Adam’s Fun Facts: Big Mac, Dennis The Menace, LaCroix & More

by Adam Alexander
What was the Big Mac originally called? Where did LaCroix get it’s fancy name from? Who was the original cartoonist of Dennis The Menace?  All that and more with Adam’s Fun Facts:
1. LaCroix sparkling water gets its fancy French name from Wisconsin.  It’s a cross between LaCrosse, Wisconsin, where it’s made and the St. Croix River in western Wisconsin. (Thrillist)

2. Charlie from the book “Charlie and the Chocolate Factory” was originally supposed to be black. But Roald Dahl’s publisher told him to change his race to white to appeal to readers. It was the early ’60s. (The Guardian)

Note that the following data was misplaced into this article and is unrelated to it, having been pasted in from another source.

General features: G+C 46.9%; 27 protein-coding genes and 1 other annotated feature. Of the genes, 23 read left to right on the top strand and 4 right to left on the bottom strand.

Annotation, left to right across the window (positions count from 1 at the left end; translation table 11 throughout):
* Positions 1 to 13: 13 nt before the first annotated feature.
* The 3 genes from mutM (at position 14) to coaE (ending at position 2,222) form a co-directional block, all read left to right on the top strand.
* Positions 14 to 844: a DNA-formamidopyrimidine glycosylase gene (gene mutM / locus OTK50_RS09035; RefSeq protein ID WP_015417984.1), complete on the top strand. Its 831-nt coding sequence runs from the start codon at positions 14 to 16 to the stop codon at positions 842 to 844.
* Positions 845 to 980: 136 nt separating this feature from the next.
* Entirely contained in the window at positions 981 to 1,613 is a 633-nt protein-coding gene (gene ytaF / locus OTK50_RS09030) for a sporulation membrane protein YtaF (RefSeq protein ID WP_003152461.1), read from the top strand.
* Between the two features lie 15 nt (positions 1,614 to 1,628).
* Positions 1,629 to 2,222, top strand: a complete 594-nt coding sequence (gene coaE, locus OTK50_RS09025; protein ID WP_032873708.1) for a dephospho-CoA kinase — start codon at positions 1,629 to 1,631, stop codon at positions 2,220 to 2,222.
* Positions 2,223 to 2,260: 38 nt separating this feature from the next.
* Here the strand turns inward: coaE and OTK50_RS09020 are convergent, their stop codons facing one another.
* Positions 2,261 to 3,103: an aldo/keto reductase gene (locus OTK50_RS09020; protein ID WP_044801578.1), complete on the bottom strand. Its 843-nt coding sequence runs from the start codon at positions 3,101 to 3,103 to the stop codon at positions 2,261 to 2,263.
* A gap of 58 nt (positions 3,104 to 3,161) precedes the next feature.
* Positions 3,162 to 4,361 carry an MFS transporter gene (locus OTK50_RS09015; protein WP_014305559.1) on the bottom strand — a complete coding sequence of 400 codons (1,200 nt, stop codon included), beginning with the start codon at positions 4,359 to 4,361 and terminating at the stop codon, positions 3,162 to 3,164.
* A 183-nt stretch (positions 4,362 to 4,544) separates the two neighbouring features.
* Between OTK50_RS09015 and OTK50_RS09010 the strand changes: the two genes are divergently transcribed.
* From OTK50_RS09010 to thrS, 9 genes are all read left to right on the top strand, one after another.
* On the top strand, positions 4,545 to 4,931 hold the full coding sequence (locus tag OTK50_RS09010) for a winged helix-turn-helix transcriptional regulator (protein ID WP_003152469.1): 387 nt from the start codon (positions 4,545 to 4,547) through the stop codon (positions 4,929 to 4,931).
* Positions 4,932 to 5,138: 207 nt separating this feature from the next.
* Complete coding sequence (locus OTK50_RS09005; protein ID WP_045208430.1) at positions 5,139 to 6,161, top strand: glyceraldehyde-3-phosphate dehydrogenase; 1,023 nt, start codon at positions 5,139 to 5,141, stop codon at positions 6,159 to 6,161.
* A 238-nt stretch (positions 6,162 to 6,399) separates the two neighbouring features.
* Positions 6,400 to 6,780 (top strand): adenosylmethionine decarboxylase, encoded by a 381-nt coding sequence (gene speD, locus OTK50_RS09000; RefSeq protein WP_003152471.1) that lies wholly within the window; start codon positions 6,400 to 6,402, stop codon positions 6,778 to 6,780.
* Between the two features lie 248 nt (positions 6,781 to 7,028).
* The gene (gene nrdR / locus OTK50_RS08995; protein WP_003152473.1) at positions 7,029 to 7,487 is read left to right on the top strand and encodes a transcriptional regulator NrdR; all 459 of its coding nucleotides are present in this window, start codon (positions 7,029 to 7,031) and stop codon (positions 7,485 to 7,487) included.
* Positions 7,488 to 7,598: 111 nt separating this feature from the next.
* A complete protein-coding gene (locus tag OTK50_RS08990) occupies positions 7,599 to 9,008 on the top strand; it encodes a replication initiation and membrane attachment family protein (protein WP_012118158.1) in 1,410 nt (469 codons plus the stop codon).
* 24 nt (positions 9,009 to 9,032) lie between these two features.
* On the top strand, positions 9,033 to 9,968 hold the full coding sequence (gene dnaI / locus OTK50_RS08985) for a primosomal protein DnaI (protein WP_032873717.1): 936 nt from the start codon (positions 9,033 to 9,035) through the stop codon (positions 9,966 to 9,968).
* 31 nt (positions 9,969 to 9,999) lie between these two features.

3. There’s a German word that means “a face in need of a slap.” It’s backpfeifengesicht. (Pronounced BACK fyfe in guh zist.) (Wiktionary)

4. The Big Mac was originally called The Aristocrat. That name bombed, so it was switched to the Blue Ribbon Burger. That also bombed, so they went with Big Mac . . . which obviously stuck. (Wikipedia)

5. On March 12th, 1951, a cartoonist in the U.K. and a cartoonist in America both launched a comic called Dennis the Menace. But they were two separate and unrelated characters, and the creators didn’t know about each other. (Plagiarism Today)

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